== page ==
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Conducting a Literature Review

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Ways to organize your review

Chronologically by Events 
If your review follows the chronological method, you could write about the materials according to when they were published. This approach should only be followed if a clear path of research building on previous research can be identified and that these trends follow a clear chronological order of development. For example, a literature review that focuses on continuing research about the emergence of German economic power after the fall of the Soviet Union.

By Publication Date
Order your sources by publication date if the order demonstrates an important trend. For instance, you could order a review of literature on environmental studies of brown fields if the progression revealed, for example, a change in the soil collection practices of the researchers who wrote and/or conducted the studies.

Thematically (“conceptual categories”)
Thematic reviews of literature are organized around a topic or issue, rather than the progression of time. However, progression of time may still be an important factor in a thematic review. For example, a review of the Internet’s impact on American presidential politics could focus on the development of online political satire. While the study focuses on one topic, the Internet’s impact on American presidential politics, it will still be organized chronologically reflecting technological developments in media. The only difference here between a "chronological" and a "thematic" approach is what is emphasized the most: the role of the Internet in presidential politics. Note however that more authentic thematic reviews tend to break away from chronological order. A review organized in this manner would shift between time periods within each section according to the point made.

A methodological approach focuses on the methods utilized by the researcher. For the Internet in American presidential politics project, one methodological approach would be to look at cultural differences between the portrayal of American presidents on American, British, and French websites. Or the review might focus on the fundraising impact of the Internet on a particular political party. A methodological scope will influence either the types of documents in the review or the way in which these documents are discussed.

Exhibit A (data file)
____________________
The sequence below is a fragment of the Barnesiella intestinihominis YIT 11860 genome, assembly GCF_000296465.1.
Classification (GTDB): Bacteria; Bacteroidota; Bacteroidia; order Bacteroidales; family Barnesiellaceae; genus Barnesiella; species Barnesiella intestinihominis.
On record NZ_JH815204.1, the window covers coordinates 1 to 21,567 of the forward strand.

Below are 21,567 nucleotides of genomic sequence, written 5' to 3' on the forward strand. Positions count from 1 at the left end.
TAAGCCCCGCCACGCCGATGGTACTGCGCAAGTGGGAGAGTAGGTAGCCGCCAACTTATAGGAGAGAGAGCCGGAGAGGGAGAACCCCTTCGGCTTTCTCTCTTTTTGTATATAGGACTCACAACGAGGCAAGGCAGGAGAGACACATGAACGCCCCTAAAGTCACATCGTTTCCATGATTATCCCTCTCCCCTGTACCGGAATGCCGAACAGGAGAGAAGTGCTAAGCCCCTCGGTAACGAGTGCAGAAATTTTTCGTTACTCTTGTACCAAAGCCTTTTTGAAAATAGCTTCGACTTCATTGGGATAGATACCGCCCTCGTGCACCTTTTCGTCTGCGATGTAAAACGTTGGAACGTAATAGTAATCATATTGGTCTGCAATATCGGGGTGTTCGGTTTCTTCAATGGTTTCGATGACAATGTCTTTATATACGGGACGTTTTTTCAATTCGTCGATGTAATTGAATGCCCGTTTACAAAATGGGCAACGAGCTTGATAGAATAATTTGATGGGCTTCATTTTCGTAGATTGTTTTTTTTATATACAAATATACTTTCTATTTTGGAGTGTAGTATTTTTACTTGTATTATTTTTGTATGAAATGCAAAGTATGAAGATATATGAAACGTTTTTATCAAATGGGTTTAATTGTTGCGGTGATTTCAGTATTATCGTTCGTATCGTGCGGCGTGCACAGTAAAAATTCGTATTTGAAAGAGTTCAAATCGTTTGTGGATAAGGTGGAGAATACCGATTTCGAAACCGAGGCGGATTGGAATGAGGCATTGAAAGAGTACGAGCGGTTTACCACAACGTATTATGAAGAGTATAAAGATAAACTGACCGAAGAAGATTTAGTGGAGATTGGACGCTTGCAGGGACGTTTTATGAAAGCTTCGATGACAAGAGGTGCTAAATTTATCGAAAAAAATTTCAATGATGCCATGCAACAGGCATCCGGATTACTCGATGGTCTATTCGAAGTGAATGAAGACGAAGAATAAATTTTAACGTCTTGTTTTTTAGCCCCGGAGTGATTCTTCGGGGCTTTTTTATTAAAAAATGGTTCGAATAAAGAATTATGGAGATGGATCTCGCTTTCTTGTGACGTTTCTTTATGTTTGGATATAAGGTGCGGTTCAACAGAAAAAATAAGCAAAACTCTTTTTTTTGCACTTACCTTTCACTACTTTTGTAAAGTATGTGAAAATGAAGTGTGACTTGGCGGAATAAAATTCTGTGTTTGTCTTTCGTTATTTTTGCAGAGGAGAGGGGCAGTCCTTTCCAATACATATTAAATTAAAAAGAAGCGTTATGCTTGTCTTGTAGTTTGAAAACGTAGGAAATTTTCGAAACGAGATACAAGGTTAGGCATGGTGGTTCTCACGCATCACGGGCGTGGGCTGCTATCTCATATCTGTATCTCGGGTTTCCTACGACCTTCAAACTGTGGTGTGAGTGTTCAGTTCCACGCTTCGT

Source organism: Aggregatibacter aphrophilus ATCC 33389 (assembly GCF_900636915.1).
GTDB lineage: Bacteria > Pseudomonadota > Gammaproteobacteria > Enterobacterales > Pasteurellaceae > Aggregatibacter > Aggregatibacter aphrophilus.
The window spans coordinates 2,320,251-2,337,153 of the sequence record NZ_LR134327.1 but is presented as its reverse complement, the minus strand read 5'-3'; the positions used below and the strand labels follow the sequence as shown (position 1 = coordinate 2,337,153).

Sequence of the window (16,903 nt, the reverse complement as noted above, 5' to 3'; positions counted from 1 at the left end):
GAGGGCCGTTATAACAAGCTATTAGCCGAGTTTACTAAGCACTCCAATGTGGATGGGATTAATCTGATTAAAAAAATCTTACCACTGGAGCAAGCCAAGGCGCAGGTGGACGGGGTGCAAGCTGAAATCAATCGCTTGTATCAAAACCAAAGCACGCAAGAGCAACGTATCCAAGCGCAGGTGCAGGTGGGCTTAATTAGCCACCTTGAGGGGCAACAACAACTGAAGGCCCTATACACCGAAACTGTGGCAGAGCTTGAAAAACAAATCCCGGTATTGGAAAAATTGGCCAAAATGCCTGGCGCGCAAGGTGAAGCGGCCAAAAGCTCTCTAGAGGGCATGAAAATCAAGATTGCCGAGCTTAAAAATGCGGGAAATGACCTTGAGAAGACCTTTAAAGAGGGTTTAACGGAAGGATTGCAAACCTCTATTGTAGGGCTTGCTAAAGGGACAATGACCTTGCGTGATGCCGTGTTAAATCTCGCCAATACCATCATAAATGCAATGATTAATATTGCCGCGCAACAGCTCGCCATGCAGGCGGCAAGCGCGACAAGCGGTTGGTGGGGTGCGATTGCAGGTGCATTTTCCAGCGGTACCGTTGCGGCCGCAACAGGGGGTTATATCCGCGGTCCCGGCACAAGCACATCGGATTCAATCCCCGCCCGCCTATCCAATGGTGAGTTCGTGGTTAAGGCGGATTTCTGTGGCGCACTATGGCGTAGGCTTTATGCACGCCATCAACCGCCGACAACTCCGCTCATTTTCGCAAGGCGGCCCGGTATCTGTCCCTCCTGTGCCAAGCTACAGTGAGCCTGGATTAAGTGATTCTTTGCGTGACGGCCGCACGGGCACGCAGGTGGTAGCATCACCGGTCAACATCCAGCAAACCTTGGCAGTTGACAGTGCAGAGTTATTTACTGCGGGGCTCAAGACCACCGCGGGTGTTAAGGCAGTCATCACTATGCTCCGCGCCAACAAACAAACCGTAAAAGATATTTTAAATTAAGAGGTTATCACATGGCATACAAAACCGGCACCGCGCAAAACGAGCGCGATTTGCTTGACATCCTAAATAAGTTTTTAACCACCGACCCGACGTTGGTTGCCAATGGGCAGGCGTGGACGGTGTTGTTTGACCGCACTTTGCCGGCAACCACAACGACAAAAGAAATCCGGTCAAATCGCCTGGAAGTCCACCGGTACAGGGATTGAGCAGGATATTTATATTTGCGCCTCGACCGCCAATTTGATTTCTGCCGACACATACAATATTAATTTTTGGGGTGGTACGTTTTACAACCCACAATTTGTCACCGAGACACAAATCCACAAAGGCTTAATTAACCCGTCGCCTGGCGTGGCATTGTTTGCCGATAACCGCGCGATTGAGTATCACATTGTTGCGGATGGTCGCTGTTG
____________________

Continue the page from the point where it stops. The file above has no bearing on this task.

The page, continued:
Adapted from Michael Pearce's LibGuide

Elements of a Good Literature Review


  • Defines or identifies the topic, issue, or area of concern and why it is important.
  • Points out trends in what has been published about the topic, or conflicts in theory, methodology, evidence, and conclusions; or gaps in research and scholarship.
  • Includes major theorists and landmark theories.
  • States the reason (and point of view) for writing the review; explains the criteria to be used in analyzing and comparing literature and the organization of the review; mentions the scope of the literature (what is included and not included).


  • Categorizes and organizes the literature (empirical research, theory, meta-analysis) in similar group. For example, qualitative versus quantitative approaches, conclusions of authors, chronological, etc.
  • Summarizes individual studies or articles.
  • Provides a synthesis of the research reviewed.
  • Provides the reader with strong "umbrella" sentences at the beginnings of paragraphs, "signposts" throughout, and brief "so what" summary sentences at intermediate points in the review to aid in understanding comparisons and analysis


  • Summarize major contributions of significant studies and articles.
  • Point out major methodological flaws or gaps in the research, inconsistencies in theory and findings, and areas for future study.

Adapted from: